Intel CEO Warns It Could Take Years to Address Global Chip Shortage

Demand for semiconductors continues to surge beyond supply capacity

Image Credits: Barcroft Media / Contributor / Getty.

On May 31 at Taipei’s Computex trade show, Intel CEO Pat Gelsinger said it could take several years for the ecosystem to address the global chip shortage as demand for semiconductors continues to surge beyond supply capacity.

He also noted that the so-called “work-and-study-from-home” trend, which has gained momentum during the COVID-19 pandemic, has had a major impact on a “cycle of explosive growth” in the semiconductor industry, placing significant strain on global supply chains.

Commenting on the company’s plans to spend nearly $20 billion to expand its advanced chip manufacturing capacity by building new factories in Arizona, US, Intel’s CEO said it will also set up shop in other locations across the US and Europe to “secure the semiconductor supply chain worldwide.”

At the same time, Gelsinger said Intel will challenge other semiconductor manufacturers, namely Taiwan Semiconductor Manufacturing (TSMC), which also plans to build a $12 billion factory in Arizona in a bid to win over Apple (it has been the sole iPhone processor maker since 2016) and other key global clients from Intel.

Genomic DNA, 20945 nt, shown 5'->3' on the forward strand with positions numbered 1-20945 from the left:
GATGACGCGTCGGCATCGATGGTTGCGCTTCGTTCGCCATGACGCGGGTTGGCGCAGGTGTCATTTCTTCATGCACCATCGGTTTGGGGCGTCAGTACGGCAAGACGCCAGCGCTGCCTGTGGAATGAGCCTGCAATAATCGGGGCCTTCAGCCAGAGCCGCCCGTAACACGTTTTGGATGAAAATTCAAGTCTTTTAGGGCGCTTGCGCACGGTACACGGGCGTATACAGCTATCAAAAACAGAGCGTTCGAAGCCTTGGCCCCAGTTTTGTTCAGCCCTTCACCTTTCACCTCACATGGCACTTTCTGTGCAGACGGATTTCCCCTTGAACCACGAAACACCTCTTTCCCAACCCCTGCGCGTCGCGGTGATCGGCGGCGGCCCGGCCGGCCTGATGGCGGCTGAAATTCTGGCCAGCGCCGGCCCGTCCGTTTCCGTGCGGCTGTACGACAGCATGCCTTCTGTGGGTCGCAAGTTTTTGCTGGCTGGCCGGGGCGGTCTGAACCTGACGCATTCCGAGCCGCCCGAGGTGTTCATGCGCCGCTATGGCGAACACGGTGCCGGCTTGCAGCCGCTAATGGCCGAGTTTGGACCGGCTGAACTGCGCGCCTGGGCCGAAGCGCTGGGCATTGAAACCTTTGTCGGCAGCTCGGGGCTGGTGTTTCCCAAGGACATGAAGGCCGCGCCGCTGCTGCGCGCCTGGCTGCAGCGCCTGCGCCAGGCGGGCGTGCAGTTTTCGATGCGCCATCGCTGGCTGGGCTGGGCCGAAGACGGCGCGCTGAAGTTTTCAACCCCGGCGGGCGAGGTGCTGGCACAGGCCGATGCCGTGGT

For now, the semiconductor manufacturing industry is largely dominated by the Taiwanese company. According to the latest statistics, in Q1 2021 it accounted for 56 percent of leading semiconductor plants revenue share worldwide, while its closest rival, South Korea’s Samsung, only accounted for 18 percent. What’s more, back in March TSMC pledged to invest $100 billion over three years to meet chip demand. This came after the chipmaking firm announced in January that it would boost funding for new semiconductors to $28 billion, up from $17 billion from last year.

The ongoing chip crisis was caused by a massive spike in demand for consumer electronics and automotive components amid the ongoing pandemic. Restrictions from the US trade war on China have also limited global chip supplies after former US president Donald Trump blocked Chinese tech firms from accessing key US components, including semiconductors and software.

The lid on the research regarding the origins of the COVID virus is slowly being lifted.



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